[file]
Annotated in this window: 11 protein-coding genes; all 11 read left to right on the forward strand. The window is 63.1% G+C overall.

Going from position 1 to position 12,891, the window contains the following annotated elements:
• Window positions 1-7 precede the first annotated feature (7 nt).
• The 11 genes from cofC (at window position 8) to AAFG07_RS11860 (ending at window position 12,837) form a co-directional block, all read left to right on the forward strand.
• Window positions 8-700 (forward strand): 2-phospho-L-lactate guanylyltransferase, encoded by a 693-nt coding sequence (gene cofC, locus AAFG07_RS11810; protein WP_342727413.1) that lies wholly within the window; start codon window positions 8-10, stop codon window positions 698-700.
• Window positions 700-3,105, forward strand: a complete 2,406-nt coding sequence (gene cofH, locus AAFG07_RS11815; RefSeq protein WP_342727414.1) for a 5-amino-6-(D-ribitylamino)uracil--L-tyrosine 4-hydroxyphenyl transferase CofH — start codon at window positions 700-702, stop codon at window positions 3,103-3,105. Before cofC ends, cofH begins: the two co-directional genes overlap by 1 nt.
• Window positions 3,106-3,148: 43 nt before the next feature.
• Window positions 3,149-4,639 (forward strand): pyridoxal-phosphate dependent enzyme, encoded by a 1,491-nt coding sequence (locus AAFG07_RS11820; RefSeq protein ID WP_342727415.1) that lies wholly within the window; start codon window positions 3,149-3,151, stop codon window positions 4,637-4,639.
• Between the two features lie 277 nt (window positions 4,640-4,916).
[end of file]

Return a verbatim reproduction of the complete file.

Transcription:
Annotated in this window: 11 protein-coding genes; all 11 read left to right on the forward strand. The window is 63.1% G+C overall.

Going from position 1 to position 12,891, the window contains the following annotated elements:
• Window positions 1-7 precede the first annotated feature (7 nt).
• The 11 genes from cofC (at window position 8) to AAFG07_RS11860 (ending at window position 12,837) form a co-directional block, all read left to right on the forward strand.
• Window positions 8-700 (forward strand): 2-phospho-L-lactate guanylyltransferase, encoded by a 693-nt coding sequence (gene cofC, locus AAFG07_RS11810; protein WP_342727413.1) that lies wholly within the window; start codon window positions 8-10, stop codon window positions 698-700.
• Window positions 700-3,105, forward strand: a complete 2,406-nt coding sequence (gene cofH, locus AAFG07_RS11815; RefSeq protein WP_342727414.1) for a 5-amino-6-(D-ribitylamino)uracil--L-tyrosine 4-hydroxyphenyl transferase CofH — start codon at window positions 700-702, stop codon at window positions 3,103-3,105. Before cofC ends, cofH begins: the two co-directional genes overlap by 1 nt.
• Window positions 3,106-3,148: 43 nt before the next feature.
• Window positions 3,149-4,639 (forward strand): pyridoxal-phosphate dependent enzyme, encoded by a 1,491-nt coding sequence (locus AAFG07_RS11820; RefSeq protein ID WP_342727415.1) that lies wholly within the window; start codon window positions 3,149-3,151, stop codon window positions 4,637-4,639.
• Between the two features lie 277 nt (window positions 4,640-4,916).